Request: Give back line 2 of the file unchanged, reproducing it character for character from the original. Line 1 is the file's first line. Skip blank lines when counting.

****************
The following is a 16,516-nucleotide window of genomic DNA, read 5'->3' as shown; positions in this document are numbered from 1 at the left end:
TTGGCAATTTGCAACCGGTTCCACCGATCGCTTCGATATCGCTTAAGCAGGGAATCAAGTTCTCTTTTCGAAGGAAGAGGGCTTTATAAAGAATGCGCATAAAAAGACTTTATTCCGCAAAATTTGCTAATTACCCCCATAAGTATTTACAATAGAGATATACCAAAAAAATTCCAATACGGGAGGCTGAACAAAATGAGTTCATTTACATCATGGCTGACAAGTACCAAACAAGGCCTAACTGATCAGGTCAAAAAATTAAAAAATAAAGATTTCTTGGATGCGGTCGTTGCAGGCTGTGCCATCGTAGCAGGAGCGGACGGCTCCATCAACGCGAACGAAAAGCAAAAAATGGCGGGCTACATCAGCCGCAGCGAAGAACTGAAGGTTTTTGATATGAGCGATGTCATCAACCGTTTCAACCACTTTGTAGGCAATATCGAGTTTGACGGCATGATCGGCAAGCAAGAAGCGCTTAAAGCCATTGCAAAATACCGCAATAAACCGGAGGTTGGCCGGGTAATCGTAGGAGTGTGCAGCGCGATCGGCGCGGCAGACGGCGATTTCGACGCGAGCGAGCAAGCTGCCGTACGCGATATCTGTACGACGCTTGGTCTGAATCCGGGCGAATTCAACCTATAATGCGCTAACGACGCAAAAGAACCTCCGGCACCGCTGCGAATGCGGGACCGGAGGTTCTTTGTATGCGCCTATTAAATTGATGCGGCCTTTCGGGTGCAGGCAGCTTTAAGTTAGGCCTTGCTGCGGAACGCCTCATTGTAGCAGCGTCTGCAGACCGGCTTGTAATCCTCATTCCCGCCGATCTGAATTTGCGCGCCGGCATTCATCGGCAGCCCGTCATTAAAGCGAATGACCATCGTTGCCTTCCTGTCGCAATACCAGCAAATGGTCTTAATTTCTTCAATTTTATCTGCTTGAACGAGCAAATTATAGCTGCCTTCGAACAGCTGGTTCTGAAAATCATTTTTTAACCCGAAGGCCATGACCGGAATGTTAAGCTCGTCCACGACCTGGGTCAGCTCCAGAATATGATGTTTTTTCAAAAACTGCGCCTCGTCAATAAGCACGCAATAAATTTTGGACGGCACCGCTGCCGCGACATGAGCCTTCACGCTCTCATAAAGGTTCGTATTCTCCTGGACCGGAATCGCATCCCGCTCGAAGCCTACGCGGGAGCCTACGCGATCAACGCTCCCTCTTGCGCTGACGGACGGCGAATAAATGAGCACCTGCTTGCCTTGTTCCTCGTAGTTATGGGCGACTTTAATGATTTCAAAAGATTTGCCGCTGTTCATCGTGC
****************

TTGGCAATTTGCAACCGGTTCCACCGATCGCTTCGATATCGCTTAAGCAGGGAATCAAGTTCTCTTTTCGAAGGAAGAGGGCTTTATAAAGAATGCGCATAAAAAGACTTTATTCCGCAAAATTTGCTAATTACCCCCATAAGTATTTACAATAGAGATATACCAAAAAAATTCCAATACGGGAGGCTGAACAAAATGAGTTCATTTACATCATGGCTGACAAGTACCAAACAAGGCCTAACTGATCAGGTCAAAAAATTAAAAAATAAAGATTTCTTGGATGCGGTCGTTGCAGGCTGTGCCATCGTAGCAGGAGCGGACGGCTCCATCAACGCGAACGAAAAGCAAAAAATGGCGGGCTACATCAGCCGCAGCGAAGAACTGAAGGTTTTTGATATGAGCGATGTCATCAACCGTTTCAACCACTTTGTAGGCAATATCGAGTTTGACGGCATGATCGGCAAGCAAGAAGCGCTTAAAGCCATTGCAAAATACCGCAATAAACCGGAGGTTGGCCGGGTAATCGTAGGAGTGTGCAGCGCGATCGGCGCGGCAGACGGCGATTTCGACGCGAGCGAGCAAGCTGCCGTACGCGATATCTGTACGACGCTTGGTCTGAATCCGGGCGAATTCAACCTATAATGCGCTAACGACGCAAAAGAACCTCCGGCACCGCTGCGAATGCGGGACCGGAGGTTCTTTGTATGCGCCTATTAAATTGATGCGGCCTTTCGGGTGCAGGCAGCTTTAAGTTAGGCCTTGCTGCGGAACGCCTCATTGTAGCAGCGTCTGCAGACCGGCTTGTAATCCTCATTCCCGCCGATCTGAATTTGCGCGCCGGCATTCATCGGCAGCCCGTCATTAAAGCGAATGACCATCGTTGCCTTCCTGTCGCAATACCAGCAAATGGTCTTAATTTCTTCAATTTTATCTGCTTGAACGAGCAAATTATAGCTGCCTTCGAACAGCTGGTTCTGAAAATCATTTTTTAACCCGAAGGCCATGACCGGAATGTTAAGCTCGTCCACGACCTGGGTCAGCTCCAGAATATGATGTTTTTTCAAAAACTGCGCCTCGTCAATAAGCACGCAATAAATTTTGGACGGCACCGCTGCCGCGACATGAGCCTTCACGCTCTCATAAAGGTTCGTATTCTCCTGGACCGGAATCGCATCCCGCTCGAAGCCTACGCGGGAGCCTACGCGATCAACGCTCCCTCTTGCGCTGACGGACGGCGAATAAATGAGCACCTGCTTGCCTTGTTCCTCGTAGTTATGGGCGACTTTAATGATTTCAAAAGATTTGCCGCTGTTCATCGTGC